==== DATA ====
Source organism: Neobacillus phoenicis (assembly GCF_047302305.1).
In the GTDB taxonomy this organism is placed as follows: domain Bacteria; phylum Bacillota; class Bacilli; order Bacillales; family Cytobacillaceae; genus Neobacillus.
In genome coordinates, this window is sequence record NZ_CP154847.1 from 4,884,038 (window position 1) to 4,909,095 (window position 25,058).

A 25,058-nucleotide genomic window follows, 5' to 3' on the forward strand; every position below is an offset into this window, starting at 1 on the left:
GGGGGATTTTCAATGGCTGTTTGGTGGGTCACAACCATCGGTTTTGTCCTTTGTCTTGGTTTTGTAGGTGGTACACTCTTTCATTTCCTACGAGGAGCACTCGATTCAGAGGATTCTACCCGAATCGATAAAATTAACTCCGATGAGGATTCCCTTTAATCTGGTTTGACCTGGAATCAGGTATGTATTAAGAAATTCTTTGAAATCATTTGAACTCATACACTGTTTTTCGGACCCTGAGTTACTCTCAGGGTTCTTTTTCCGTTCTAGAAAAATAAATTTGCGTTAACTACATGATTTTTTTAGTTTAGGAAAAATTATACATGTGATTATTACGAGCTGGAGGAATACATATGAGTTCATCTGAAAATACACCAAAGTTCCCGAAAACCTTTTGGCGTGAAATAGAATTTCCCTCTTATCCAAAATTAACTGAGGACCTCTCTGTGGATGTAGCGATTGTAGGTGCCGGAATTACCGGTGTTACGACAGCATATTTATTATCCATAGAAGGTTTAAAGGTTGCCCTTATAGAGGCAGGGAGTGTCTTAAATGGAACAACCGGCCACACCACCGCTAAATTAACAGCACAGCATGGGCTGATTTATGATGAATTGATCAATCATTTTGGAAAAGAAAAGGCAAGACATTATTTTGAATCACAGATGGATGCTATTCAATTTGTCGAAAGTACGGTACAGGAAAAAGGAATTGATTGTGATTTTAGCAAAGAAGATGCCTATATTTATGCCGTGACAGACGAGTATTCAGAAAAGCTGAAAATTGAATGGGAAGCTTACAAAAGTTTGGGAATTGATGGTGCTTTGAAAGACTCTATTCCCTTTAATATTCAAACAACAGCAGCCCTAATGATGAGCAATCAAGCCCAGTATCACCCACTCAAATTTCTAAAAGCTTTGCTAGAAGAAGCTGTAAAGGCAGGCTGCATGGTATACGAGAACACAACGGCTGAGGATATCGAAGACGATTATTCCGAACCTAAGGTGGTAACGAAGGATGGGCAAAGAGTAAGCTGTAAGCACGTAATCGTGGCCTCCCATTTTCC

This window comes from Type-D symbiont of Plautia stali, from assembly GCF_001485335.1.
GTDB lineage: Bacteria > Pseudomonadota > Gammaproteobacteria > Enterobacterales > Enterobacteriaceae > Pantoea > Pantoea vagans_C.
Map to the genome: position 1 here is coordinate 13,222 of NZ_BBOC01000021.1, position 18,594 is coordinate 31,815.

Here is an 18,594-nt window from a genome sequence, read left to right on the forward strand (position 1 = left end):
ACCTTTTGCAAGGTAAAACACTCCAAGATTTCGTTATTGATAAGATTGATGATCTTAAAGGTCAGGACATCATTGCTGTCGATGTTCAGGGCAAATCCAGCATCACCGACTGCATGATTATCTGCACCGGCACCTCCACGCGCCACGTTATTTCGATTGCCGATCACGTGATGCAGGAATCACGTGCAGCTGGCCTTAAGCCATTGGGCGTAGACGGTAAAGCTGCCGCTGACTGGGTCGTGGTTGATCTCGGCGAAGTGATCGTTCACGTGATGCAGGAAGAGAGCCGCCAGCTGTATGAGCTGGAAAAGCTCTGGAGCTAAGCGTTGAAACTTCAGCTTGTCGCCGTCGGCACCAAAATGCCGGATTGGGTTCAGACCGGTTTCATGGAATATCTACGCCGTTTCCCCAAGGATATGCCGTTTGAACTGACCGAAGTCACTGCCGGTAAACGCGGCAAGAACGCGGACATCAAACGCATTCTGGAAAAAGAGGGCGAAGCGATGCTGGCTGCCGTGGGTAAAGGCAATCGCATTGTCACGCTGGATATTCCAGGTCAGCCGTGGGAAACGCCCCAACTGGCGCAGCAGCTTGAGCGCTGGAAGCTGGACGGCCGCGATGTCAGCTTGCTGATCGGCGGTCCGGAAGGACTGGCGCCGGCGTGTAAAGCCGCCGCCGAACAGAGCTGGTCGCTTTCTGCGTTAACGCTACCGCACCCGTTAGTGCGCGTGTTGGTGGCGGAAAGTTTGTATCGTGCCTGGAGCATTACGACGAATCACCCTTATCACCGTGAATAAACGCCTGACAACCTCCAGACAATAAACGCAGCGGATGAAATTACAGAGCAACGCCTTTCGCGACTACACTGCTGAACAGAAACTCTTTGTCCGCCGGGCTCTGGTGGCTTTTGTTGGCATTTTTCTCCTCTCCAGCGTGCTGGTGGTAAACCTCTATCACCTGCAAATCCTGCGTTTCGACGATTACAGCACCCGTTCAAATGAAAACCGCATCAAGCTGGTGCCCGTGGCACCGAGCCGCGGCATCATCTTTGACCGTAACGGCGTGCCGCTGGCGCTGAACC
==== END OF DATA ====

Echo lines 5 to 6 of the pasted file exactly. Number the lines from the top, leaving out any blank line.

GGGGGATTTTCAATGGCTGTTTGGTGGGTCACAACCATCGGTTTTGTCCTTTGTCTTGGTTTTGTAGGTGGTACACTCTTTCATTTCCTACGAGGAGCACTCGATTCAGAGGATTCTACCCGAATCGATAAAATTAACTCCGATGAGGATTCCCTTTAATCTGGTTTGACCTGGAATCAGGTATGTATTAAGAAATTCTTTGAAATCATTTGAACTCATACACTGTTTTTCGGACCCTGAGTTACTCTCAGGGTTCTTTTTCCGTTCTAGAAAAATAAATTTGCGTTAACTACATGATTTTTTTAGTTTAGGAAAAATTATACATGTGATTATTACGAGCTGGAGGAATACATATGAGTTCATCTGAAAATACACCAAAGTTCCCGAAAACCTTTTGGCGTGAAATAGAATTTCCCTCTTATCCAAAATTAACTGAGGACCTCTCTGTGGATGTAGCGATTGTAGGTGCCGGAATTACCGGTGTTACGACAGCATATTTATTATCCATAGAAGGTTTAAAGGTTGCCCTTATAGAGGCAGGGAGTGTCTTAAATGGAACAACCGGCCACACCACCGCTAAATTAACAGCACAGCATGGGCTGATTTATGATGAATTGATCAATCATTTTGGAAAAGAAAAGGCAAGACATTATTTTGAATCACAGATGGATGCTATTCAATTTGTCGAAAGTACGGTACAGGAAAAAGGAATTGATTGTGATTTTAGCAAAGAAGATGCCTATATTTATGCCGTGACAGACGAGTATTCAGAAAAGCTGAAAATTGAATGGGAAGCTTACAAAAGTTTGGGAATTGATGGTGCTTTGAAAGACTCTATTCCCTTTAATATTCAAACAACAGCAGCCCTAATGATGAGCAATCAAGCCCAGTATCACCCACTCAAATTTCTAAAAGCTTTGCTAGAAGAAGCTGTAAAGGCAGGCTGCATGGTATACGAGAACACAACGGCTGAGGATATCGAAGACGATTATTCCGAACCTAAGGTGGTAACGAAGGATGGGCAAAGAGTAAGCTGTAAGCACGTAATCGTGGCCTCCCATTTTCC

This window comes from Type-D symbiont of Plautia stali, from assembly GCF_001485335.1.